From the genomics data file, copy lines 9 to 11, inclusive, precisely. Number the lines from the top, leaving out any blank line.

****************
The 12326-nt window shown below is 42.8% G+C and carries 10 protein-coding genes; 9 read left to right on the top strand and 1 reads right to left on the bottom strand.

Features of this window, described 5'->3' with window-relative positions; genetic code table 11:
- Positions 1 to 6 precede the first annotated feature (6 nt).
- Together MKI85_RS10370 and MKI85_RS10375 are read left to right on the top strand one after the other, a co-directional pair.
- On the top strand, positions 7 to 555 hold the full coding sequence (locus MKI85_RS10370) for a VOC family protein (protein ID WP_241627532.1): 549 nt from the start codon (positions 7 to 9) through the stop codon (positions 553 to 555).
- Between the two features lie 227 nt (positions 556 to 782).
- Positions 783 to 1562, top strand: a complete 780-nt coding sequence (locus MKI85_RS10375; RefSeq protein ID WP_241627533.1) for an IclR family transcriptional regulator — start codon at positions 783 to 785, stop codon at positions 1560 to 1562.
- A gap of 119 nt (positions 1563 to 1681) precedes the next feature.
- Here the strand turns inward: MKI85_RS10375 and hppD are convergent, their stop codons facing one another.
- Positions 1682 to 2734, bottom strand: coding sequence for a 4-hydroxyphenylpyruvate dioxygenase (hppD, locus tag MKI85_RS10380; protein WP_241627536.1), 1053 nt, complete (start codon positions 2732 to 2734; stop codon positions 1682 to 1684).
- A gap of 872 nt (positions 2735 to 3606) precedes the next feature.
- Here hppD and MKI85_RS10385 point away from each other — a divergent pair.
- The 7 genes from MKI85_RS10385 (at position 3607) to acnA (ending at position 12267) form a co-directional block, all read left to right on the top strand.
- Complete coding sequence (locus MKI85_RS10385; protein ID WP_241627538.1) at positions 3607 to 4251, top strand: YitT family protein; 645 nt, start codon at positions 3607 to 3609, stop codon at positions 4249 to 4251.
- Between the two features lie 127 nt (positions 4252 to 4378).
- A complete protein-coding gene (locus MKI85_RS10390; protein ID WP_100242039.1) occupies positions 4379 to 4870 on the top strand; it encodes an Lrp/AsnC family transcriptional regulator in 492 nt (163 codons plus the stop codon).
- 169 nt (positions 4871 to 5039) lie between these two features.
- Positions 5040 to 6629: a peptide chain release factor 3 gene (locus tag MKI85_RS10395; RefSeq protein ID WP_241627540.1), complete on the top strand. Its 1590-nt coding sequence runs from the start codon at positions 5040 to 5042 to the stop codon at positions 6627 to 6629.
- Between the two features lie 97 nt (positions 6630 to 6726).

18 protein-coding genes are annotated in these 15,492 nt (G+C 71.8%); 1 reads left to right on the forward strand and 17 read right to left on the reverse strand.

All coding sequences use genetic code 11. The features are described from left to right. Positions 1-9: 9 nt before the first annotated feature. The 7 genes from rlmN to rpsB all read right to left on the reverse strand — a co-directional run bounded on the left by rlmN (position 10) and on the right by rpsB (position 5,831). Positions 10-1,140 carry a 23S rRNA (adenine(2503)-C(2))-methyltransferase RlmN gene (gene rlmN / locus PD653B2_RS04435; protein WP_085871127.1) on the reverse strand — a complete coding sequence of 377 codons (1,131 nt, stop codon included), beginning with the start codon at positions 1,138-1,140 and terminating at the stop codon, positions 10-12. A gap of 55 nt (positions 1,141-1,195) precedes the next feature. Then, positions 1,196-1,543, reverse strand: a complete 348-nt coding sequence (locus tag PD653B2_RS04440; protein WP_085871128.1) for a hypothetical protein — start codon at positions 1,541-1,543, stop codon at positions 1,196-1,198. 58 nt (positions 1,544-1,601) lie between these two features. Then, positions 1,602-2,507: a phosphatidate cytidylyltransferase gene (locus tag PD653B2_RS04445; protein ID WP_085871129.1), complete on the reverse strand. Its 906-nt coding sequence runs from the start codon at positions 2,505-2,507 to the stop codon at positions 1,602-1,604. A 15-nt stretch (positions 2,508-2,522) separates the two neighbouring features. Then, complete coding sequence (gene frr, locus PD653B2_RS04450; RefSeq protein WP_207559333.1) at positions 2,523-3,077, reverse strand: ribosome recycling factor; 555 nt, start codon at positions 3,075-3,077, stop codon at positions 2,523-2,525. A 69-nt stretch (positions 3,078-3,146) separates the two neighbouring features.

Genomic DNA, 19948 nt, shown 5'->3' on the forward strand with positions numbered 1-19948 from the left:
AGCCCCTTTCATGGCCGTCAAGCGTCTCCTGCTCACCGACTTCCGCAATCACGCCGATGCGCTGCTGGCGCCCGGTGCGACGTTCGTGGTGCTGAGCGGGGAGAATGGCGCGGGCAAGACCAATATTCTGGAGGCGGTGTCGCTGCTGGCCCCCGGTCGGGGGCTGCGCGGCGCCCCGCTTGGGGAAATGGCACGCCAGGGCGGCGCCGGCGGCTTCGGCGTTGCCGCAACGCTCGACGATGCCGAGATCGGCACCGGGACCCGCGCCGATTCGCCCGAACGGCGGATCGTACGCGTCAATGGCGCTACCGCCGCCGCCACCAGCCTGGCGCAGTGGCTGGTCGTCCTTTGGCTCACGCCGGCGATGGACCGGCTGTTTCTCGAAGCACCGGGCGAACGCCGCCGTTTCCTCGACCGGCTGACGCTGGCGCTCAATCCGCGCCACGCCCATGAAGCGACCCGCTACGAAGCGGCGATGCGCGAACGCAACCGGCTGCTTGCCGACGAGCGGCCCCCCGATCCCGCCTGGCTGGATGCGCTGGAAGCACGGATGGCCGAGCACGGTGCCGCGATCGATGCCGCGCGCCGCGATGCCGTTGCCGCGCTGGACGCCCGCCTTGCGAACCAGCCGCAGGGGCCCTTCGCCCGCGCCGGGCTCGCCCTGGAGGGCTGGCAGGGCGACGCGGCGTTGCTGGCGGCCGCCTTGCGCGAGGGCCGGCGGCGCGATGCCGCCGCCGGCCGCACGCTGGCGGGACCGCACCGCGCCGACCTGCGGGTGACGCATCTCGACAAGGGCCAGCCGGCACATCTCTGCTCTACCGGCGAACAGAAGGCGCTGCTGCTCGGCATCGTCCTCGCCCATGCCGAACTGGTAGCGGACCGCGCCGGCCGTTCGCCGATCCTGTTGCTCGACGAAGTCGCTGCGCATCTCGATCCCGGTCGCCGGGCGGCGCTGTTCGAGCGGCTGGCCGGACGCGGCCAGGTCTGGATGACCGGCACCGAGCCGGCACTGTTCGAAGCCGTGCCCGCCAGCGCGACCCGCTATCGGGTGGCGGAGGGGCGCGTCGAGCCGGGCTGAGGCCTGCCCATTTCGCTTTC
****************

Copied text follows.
- Here the strand turns inward: MKI85_RS10375 and hppD are convergent, their stop codons facing one another.
- Positions 1682 to 2734, bottom strand: coding sequence for a 4-hydroxyphenylpyruvate dioxygenase (hppD, locus tag MKI85_RS10380; protein WP_241627536.1), 1053 nt, complete (start codon positions 2732 to 2734; stop codon positions 1682 to 1684).
- A gap of 872 nt (positions 2735 to 3606) precedes the next feature.